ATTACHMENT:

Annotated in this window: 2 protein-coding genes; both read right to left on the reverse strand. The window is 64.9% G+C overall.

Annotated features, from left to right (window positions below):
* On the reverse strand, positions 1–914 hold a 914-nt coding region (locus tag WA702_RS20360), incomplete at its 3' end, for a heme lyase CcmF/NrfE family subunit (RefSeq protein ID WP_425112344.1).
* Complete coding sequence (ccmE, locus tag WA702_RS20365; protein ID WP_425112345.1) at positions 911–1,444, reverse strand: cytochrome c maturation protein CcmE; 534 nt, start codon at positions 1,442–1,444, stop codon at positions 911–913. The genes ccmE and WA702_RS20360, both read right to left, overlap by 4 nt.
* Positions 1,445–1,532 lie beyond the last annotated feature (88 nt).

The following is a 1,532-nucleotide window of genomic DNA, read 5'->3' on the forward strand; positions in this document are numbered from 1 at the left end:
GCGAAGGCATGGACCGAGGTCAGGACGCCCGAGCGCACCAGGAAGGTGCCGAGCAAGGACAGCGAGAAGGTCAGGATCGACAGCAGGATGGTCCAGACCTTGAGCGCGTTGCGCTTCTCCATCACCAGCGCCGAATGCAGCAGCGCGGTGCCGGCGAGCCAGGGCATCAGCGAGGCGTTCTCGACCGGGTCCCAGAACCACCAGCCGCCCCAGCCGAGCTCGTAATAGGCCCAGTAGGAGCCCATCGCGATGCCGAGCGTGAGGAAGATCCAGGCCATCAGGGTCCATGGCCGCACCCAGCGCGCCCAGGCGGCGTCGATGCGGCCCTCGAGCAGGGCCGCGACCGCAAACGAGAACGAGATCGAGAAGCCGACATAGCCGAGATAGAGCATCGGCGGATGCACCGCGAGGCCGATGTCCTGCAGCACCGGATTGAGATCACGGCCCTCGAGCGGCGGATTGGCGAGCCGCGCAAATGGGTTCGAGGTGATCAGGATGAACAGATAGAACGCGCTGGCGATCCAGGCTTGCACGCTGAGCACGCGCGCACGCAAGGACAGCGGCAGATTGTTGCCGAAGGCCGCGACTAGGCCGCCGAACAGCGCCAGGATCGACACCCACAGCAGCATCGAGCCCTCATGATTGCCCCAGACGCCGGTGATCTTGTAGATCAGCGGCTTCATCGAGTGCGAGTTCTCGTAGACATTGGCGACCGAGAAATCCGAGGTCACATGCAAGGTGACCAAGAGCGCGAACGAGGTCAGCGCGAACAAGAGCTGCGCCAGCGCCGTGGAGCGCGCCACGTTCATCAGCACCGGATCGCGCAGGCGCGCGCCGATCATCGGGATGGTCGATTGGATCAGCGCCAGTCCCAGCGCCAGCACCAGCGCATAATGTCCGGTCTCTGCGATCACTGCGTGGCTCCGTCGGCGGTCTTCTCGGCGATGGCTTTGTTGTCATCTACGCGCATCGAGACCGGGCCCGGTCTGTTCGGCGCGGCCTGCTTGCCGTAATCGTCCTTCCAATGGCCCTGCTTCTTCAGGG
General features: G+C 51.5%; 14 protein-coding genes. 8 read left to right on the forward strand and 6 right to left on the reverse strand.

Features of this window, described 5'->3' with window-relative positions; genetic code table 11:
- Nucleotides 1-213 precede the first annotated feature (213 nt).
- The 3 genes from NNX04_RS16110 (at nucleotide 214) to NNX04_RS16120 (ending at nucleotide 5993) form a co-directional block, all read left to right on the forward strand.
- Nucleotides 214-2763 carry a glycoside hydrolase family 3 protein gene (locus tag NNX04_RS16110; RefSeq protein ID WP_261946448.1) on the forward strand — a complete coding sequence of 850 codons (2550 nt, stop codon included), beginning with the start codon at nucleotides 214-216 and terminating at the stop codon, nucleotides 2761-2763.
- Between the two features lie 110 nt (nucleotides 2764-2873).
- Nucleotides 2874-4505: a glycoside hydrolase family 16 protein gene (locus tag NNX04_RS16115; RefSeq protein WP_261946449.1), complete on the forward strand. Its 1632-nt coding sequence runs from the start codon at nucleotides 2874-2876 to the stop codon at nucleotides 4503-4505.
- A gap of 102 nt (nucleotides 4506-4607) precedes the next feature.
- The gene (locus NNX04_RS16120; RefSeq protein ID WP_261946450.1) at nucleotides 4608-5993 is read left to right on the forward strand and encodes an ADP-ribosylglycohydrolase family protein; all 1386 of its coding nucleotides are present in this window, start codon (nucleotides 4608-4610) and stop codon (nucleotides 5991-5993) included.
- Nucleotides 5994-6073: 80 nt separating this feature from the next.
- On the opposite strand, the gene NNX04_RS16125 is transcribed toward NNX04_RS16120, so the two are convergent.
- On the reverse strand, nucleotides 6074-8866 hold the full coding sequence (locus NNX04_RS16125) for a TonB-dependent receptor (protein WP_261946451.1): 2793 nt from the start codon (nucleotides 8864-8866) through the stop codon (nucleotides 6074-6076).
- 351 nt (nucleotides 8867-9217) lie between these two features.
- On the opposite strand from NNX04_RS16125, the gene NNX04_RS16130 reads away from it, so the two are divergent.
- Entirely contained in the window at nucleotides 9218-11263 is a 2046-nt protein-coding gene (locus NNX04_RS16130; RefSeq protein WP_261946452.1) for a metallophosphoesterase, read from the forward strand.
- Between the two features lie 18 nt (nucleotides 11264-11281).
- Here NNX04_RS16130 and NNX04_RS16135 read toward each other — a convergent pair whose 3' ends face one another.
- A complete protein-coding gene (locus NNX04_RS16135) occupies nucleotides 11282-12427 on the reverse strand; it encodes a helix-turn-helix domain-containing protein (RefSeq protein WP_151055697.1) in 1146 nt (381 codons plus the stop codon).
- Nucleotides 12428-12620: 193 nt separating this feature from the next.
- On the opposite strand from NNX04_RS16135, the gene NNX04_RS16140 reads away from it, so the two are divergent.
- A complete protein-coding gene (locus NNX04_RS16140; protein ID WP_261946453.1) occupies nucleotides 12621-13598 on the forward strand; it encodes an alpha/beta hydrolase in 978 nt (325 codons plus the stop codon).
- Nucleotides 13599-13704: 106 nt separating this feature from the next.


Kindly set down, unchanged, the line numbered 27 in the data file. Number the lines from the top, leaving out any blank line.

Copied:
- On the opposite strand from NNX04_RS16135, the gene NNX04_RS16140 reads away from it, so the two are divergent.